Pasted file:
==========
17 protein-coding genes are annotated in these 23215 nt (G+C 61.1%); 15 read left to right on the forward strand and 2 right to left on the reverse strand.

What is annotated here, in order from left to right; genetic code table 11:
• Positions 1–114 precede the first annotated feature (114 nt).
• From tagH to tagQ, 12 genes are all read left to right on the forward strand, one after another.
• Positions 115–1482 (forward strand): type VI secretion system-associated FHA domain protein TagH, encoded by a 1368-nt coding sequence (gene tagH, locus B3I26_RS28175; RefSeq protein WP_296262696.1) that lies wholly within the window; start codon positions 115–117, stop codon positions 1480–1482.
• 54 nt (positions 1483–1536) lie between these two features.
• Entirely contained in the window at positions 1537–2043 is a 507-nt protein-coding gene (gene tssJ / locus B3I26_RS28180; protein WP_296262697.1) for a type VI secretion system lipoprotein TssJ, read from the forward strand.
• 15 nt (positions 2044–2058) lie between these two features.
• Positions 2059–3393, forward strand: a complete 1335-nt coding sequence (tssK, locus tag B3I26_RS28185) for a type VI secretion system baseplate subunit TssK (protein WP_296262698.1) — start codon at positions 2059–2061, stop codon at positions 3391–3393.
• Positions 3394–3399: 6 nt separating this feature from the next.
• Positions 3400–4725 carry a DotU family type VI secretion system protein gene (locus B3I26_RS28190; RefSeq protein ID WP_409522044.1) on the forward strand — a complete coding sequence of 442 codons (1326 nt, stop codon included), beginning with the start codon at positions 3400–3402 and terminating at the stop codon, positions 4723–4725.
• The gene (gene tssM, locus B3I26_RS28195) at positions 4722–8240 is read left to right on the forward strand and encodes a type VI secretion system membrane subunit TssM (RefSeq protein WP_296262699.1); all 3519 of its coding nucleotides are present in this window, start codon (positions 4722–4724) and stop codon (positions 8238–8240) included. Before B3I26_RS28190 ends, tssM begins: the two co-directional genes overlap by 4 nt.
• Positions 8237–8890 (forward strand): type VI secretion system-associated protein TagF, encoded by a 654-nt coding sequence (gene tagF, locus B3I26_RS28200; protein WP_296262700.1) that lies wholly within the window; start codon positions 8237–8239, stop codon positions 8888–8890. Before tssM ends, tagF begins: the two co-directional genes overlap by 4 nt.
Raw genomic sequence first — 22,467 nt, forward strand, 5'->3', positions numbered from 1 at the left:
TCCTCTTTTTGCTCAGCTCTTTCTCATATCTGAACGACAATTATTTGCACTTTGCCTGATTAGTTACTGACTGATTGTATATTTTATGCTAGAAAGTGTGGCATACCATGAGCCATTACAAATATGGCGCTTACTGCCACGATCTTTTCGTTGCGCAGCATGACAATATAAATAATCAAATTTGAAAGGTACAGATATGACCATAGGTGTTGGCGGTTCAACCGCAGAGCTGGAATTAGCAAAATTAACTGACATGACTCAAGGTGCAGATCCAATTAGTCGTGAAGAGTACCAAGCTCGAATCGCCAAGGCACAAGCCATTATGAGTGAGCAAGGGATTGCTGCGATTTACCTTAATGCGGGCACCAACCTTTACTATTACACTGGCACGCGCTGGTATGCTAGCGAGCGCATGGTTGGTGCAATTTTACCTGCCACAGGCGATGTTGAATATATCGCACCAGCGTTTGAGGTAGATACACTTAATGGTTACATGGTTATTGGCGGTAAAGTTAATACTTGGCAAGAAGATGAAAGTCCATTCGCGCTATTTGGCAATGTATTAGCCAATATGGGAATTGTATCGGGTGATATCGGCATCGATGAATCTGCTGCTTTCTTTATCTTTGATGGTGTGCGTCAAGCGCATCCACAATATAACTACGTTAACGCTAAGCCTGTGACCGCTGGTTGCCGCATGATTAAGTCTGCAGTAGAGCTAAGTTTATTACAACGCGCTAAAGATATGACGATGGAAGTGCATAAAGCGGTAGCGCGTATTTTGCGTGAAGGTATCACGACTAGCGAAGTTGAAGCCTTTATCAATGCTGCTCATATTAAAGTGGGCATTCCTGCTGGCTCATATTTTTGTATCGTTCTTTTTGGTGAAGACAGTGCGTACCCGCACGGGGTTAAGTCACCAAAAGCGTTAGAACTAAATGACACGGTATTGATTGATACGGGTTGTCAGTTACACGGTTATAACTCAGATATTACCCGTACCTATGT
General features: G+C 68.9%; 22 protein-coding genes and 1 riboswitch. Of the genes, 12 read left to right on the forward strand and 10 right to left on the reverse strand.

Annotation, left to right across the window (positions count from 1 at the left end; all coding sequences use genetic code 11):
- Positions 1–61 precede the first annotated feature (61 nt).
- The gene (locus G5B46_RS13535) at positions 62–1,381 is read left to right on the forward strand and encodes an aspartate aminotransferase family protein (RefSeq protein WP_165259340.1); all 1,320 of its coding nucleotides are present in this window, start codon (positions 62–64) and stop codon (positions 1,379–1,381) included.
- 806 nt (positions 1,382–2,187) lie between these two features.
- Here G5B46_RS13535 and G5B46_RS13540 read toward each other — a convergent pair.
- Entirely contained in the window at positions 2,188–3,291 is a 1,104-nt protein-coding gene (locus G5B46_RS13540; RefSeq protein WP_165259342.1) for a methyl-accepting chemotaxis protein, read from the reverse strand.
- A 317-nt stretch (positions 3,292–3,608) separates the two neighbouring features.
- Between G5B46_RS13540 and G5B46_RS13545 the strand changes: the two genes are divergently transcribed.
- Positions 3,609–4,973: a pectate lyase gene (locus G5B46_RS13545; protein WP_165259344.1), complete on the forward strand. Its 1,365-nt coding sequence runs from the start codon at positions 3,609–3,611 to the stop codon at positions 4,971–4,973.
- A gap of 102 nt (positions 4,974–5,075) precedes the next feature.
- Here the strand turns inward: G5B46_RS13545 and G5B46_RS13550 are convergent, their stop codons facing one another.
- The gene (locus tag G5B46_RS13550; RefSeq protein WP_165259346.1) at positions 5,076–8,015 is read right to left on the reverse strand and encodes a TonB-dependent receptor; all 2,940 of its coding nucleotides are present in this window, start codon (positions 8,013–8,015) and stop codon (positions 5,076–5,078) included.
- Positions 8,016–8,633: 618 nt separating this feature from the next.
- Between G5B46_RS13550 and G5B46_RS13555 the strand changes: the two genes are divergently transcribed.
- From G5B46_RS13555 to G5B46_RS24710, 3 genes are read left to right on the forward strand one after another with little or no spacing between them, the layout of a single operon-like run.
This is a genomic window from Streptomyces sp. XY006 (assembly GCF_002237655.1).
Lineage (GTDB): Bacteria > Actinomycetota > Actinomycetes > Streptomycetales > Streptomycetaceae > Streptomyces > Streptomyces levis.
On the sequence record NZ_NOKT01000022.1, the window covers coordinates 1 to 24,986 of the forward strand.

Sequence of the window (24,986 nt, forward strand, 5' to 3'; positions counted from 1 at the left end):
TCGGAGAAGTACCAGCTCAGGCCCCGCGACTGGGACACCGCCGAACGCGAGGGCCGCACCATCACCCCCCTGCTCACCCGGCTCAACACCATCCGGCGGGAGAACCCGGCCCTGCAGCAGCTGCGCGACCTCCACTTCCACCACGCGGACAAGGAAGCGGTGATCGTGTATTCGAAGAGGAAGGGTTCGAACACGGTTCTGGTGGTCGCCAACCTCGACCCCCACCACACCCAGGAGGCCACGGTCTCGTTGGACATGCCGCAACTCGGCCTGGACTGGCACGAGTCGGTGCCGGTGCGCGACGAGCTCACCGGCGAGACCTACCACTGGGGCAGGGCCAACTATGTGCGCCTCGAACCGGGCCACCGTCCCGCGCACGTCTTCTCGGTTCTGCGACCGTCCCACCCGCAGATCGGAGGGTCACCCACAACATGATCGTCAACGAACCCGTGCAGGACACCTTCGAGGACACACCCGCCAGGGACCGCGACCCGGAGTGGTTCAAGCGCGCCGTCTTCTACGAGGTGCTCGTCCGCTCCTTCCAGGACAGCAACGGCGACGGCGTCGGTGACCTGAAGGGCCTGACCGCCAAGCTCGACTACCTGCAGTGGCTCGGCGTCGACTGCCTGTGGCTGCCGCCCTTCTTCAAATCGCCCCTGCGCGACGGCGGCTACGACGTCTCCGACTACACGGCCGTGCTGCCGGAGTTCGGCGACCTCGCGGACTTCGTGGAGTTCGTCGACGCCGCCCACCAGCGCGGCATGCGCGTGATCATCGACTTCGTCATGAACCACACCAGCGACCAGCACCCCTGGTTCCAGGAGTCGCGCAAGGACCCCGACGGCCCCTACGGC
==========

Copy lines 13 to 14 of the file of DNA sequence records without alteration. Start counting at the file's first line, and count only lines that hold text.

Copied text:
• Positions 8237–8890 (forward strand): type VI secretion system-associated protein TagF, encoded by a 654-nt coding sequence (gene tagF, locus B3I26_RS28200; protein WP_296262700.1) that lies wholly within the window; start codon positions 8237–8239, stop codon positions 8888–8890. Before tssM ends, tagF begins: the two co-directional genes overlap by 4 nt.
Raw genomic sequence first — 22,467 nt, forward strand, 5'->3', positions numbered from 1 at the left: